Jacob may be the most interesting example as he inherited the Abrahamic blessing from his father (primarily in an incident separate from the deception of his father [28:1–5]). Shortly after that, the blessing was confirmed by God in a vision, before the God of Abraham was his God! Indeed, according to his own professions, Jacob may not have committed to the God of Abraham or claimed him as his own until as late as his return to Canaan, particularly Bethel (28:20–22; 31–32; 35). Nevertheless, God had blessed him, and he was blessed. The external evidences of blessing were present, even to observers (30:27), but the beauty of obedient, trusting relationship was not. Thus, Jacob’s life until Bethel could be summarized as, “The Lord was with Jacob, but Jacob was not yet with the Lord.”
In the next generation, however, Joseph’s circumstances looked just the opposite. The Lord was with Joseph through many difficulties (39:2, 21, 23), and Joseph was with the Lord, seeking to walk rightly before him (39:9–10; 40:8). Furthermore, the Lord made him successful within the difficult situations of slavery and prison before placing him in an exalted and obviously blessed position.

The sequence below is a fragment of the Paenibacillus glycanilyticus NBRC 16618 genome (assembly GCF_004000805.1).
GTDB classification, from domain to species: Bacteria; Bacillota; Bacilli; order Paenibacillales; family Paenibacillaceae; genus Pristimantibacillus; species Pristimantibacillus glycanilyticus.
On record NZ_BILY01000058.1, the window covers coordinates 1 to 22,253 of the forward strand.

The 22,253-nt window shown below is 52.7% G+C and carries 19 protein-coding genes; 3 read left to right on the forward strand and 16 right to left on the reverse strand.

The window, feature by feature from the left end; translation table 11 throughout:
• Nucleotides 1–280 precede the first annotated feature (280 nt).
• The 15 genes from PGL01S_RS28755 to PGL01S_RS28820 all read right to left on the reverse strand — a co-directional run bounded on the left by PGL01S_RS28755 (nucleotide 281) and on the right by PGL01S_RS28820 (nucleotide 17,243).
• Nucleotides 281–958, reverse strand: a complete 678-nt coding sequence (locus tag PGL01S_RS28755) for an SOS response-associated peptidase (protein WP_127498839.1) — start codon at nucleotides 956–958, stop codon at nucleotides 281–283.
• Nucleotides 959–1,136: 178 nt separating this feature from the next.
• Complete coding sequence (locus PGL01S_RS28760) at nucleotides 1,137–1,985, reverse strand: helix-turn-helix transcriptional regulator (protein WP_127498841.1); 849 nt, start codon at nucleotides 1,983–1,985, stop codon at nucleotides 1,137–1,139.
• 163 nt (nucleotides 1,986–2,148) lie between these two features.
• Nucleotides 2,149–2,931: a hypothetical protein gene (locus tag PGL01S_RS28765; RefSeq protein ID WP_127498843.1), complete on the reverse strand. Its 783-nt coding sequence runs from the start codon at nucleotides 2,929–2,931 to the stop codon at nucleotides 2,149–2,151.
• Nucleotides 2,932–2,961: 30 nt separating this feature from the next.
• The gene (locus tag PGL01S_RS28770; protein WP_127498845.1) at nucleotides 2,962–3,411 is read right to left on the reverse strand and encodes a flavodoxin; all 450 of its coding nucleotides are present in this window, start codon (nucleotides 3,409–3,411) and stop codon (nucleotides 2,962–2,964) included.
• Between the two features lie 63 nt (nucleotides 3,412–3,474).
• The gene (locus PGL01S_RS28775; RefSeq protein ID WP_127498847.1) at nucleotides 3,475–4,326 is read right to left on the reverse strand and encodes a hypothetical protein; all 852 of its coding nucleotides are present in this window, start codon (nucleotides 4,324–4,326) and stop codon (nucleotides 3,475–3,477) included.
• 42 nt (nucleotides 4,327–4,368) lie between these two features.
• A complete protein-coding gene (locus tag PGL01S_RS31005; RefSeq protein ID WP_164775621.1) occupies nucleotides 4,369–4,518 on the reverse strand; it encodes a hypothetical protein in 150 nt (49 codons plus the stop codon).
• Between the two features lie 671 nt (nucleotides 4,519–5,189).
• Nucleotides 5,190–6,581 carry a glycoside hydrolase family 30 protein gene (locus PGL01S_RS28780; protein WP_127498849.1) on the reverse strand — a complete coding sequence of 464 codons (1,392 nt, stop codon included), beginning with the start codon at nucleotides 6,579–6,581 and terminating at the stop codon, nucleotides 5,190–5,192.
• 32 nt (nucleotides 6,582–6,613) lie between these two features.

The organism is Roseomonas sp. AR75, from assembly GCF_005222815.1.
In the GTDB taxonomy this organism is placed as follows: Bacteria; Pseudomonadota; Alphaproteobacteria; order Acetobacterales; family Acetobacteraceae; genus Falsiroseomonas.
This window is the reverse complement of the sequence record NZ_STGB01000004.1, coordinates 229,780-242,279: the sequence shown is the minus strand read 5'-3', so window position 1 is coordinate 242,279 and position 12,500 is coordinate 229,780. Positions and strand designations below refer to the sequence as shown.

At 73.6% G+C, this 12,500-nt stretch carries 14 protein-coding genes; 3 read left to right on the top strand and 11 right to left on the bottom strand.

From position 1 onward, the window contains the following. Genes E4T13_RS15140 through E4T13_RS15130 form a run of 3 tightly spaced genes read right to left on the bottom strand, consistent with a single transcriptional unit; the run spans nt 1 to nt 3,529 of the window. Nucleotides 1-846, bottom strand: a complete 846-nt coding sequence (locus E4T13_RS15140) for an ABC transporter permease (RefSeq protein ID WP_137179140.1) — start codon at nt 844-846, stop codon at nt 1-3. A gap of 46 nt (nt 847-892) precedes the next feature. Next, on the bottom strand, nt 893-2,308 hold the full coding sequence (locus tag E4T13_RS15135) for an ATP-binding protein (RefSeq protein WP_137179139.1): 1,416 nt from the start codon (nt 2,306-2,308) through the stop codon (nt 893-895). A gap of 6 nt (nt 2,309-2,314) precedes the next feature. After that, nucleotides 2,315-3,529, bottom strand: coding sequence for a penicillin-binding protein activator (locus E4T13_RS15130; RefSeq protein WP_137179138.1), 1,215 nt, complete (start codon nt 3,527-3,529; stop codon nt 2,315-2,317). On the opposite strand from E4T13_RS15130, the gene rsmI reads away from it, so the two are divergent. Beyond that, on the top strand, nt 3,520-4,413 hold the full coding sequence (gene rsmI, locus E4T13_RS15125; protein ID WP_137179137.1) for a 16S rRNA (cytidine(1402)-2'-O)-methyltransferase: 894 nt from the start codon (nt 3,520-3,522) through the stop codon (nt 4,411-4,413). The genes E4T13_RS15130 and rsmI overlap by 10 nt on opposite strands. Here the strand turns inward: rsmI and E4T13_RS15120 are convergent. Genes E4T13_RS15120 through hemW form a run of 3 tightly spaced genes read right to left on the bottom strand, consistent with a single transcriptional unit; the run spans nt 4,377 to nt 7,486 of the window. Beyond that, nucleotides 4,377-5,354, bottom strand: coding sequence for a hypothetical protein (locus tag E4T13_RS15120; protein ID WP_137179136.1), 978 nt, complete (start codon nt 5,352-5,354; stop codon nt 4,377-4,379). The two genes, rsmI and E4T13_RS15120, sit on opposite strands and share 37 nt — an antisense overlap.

At this critical point, Genesis climaxes with a series of initial fulfillments of the blessing-promises, indicating that neither the divine blesser nor Moses, the human designer of the book, have forgotten that the immense blessings still appear essentially meaningless as the book nears its end. Although some blessing promises have been fulfilled along the way, the closing chapters of Genesis seem particularly designed to show that the blessing promises were not forgotten even where they had not been fully realized.30 The fulfilling of the Lord’s sweeping blessings had been initiated: he was giving Abraham’s seed the land (48:21–22; 50:24) and multitudes of descendants (47:27; 48:15–20)! Conversely, these blessings were still far in the future, visible primarily to the eye of faith. A few patches of land had been acquired by Abraham, Isaac and Jacob, but these were simply pledges against the coming complete realization of God’s blessing.31 Abraham’s family had grown to dozens (46:5–27), but offspring “as the stars” were still far in the future. Most promising of all, the whole earth had begun to be blessed and the effect of the curse to be mitigated through Abraham, in the person of Joseph, as “all the earth came to Egypt to Joseph to buy grain, because the famine was severe over all the earth” (41:57; cf. 12:2–3).